[Manchester—Friday, 15 September 1871]

Friday. Sepr 15. Yesterday morning went to Boston—found everything going well except with Patrick who had been drinking. Went to Mr. Schlesinger’s wedding in the evening & reception at Mr. Agassiz’s house. Sat with Professor Peirce in the church who told me he had lately been at Penobscot Bay on the coast of Maine. And few persons have the least idea of the beauty of the place, endless variety and wonderful beauty. He spoke also of Martha’s Vineyard and the pleasant custom of living in tents which the people have there for two or three months in the summer. The whole affair is entirely unique and worth going to see. He spoke also of Agassiz’s proposed absence, of the pleasure he (A.) took in the thought, of the sacrifice it would be to his wife, of the hateful life of the sea endured during such a length of time “of the heart for any fate” which so distinguishes her. This led him to speak of the father of the bride Count de Pourtales whom he considers one of the noblest men it has ever been his good fortune to meet. “I never saw a man who could endure so much, and hide it unsuspected in the silence of his own heart”.

We were here interrupted by the entrance of Phillips Brooks the officiating clergyman, then by the modest entrance of Mr. & Mrs Agassiz and soon by the bridegroom and latest by the count bringing in the beautiful bride. She moved [in] a mist of lace through which I could see diamonds gleam but it was impossible to see her face. Afterward at the house I talked with Longfellow. He said it was a curious fact to himself to observe how easily he could read any language he had ever studied even though he had not spoken it for 30 years. He found himself talking Spanish in this way with considerable ease a few days ago. “I presume you have read much Spanish in the meantime” I said. No he replied I have not, I cannot recall reading any thing in Spanish for many years and it is certainly 30 since I gave it any study. Also in German it is the same. I cannot imagine what it would be to take up a language & try to commit it at this period of my life. I cannot remember how or when I ever heard them—now tonight I have been speaking German and without finding “the least difficulty.”

Here he was seduced away by dear J. to have some supper. Then Mr. Peirce came again. He told me speaking of Butler and the approaching election for Governor—that he could not help believing in a man who was such a power. He had heard things said adverse to him as a man of principle—of this he knew nothing—he only knew when he went to Washington to obtain an appropriation of $30,000,000 for the coast survey, not a man in the Committee knew of what he was speaking or cared to hear except Ben. Butler. He rose, made the Committee listen to him, told them of what practical advantage to the country this work could be, and carried the question. It was put with such power and clearness they could not dispute the passage of the bill. Prof. Peirce said daring was such a fine element in character, but it must be daring which did not know that it was daring. He said he was conscious of this one himself when there was question about a planet Leverrie (I think he said) which he had been studying. Suddenly he came out with a theory quite adverse to what the world of astronomers had conceived and everybody said how bold! whereas he did not know it was bold, he was simply saying what came into his mind as truth—Wendell Phillips he thinks speaks in the same grand way. He places Sumner very high as an intellect and when I said there was no such power in political life in America in our time as Butler he was disposed to put Sumner above. I believe I half persuaded him to my side for Sumner is a leader of ideas rather than men, a higher thing surely but not the same.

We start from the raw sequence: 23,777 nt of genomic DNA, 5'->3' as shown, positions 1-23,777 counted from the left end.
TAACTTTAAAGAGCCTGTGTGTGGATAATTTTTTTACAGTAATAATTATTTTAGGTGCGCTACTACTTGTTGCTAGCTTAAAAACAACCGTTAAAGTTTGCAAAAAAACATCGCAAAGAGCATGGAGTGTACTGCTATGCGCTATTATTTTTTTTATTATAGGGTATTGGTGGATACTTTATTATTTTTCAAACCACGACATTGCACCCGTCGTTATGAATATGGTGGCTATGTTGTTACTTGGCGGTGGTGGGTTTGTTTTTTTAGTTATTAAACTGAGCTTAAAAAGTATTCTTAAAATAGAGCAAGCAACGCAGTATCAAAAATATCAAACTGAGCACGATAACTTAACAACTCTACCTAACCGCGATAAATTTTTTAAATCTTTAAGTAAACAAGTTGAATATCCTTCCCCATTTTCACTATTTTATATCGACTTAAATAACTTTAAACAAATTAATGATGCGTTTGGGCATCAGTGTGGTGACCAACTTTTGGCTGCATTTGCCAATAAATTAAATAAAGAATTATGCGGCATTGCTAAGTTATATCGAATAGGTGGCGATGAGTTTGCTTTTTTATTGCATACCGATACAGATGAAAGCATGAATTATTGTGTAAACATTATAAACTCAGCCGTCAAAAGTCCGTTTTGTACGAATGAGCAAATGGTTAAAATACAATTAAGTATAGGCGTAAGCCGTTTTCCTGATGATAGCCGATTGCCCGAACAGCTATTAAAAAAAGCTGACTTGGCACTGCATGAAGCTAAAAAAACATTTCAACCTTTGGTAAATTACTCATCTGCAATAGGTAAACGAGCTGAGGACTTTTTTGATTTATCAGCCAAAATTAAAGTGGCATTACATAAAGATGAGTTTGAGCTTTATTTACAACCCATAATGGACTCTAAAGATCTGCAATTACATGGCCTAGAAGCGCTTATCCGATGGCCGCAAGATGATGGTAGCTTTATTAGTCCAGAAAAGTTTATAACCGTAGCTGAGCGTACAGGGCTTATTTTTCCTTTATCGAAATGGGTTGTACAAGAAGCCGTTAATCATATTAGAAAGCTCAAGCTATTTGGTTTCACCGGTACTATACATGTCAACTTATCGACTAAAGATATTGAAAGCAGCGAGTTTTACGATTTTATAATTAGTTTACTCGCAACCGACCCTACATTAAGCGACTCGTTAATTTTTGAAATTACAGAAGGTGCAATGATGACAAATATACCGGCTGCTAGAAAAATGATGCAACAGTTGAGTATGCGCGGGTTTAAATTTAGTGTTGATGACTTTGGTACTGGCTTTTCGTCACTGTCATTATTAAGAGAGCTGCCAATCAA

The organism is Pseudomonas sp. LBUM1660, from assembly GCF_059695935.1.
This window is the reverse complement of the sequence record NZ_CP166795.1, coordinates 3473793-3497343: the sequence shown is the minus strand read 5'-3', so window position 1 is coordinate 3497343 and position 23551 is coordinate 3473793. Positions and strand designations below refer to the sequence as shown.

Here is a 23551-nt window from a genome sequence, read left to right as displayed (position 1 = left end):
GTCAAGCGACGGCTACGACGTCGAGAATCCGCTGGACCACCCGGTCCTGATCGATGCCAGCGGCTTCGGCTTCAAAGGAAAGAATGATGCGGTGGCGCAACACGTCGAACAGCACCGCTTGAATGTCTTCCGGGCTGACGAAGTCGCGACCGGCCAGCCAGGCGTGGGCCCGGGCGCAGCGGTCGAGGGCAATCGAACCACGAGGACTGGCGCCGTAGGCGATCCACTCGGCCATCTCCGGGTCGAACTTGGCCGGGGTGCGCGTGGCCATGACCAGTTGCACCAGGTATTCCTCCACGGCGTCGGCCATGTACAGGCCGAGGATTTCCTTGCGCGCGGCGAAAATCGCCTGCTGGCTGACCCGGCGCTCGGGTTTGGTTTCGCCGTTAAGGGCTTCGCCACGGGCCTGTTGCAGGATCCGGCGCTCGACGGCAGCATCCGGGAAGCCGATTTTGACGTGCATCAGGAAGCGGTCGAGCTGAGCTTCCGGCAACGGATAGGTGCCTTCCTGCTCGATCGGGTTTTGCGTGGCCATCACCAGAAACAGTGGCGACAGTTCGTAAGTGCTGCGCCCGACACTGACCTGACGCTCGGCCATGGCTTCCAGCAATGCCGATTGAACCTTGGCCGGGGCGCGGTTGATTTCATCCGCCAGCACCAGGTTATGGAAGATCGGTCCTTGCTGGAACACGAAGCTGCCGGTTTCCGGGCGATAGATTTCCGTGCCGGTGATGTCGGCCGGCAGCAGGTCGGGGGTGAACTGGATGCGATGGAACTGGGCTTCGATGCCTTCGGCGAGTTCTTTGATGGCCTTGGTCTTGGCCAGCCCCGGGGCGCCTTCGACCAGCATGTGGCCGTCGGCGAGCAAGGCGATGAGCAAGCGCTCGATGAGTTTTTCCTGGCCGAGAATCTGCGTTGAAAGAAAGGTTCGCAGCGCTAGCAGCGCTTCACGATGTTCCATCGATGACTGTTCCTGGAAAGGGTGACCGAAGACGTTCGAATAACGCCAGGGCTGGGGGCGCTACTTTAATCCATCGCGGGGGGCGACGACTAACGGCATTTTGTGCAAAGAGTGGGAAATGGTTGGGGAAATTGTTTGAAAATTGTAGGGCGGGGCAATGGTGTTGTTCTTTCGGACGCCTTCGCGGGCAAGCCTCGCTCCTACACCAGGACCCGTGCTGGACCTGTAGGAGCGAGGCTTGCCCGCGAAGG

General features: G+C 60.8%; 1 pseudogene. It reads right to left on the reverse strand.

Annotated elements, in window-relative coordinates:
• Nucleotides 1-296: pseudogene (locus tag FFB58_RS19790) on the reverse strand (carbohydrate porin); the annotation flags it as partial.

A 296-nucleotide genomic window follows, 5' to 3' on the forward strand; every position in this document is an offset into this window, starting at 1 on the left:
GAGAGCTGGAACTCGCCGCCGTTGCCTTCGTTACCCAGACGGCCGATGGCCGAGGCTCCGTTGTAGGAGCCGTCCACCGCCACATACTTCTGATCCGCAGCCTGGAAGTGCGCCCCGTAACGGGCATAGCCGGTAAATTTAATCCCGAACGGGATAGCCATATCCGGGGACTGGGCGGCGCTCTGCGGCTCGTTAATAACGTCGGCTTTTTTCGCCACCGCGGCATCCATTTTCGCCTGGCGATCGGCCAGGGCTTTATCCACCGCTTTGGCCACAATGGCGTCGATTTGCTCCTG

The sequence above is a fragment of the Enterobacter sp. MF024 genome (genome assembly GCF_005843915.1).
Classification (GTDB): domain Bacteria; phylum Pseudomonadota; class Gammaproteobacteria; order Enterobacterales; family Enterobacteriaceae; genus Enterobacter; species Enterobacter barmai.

All our talk took place in Agassiz’s library—a large bare room filled with books mostly bound in rough paper labelled by his own hand—evidently a working library not a book in it for show or with what would be called a good binding.

Today Emerson came in to see Mr. Fields. He was full of the poems of William Chaning, “Monadnock” etc. He had come down to see Dr. Clarke about Mrs Emerson. “Physicians are very shy of my dame” he said “but Edward who has just gone to Europe made me promise to go to Dr. Clarke and get him to promise to see his mother.” He smiled at the idea of his friend Bartol’s large possessions in land—“Who upholds him in such deeds?” he asked. His daughter I think said J. but I fear it is bringing poor Mrs Bartol earlier to her grave. “Well she will not have far to go” he said referring to her bending & short figure. He is intensely occupied so much so as to grudge every hour he spends in Boston. He looks well! Surely work agrees with him.


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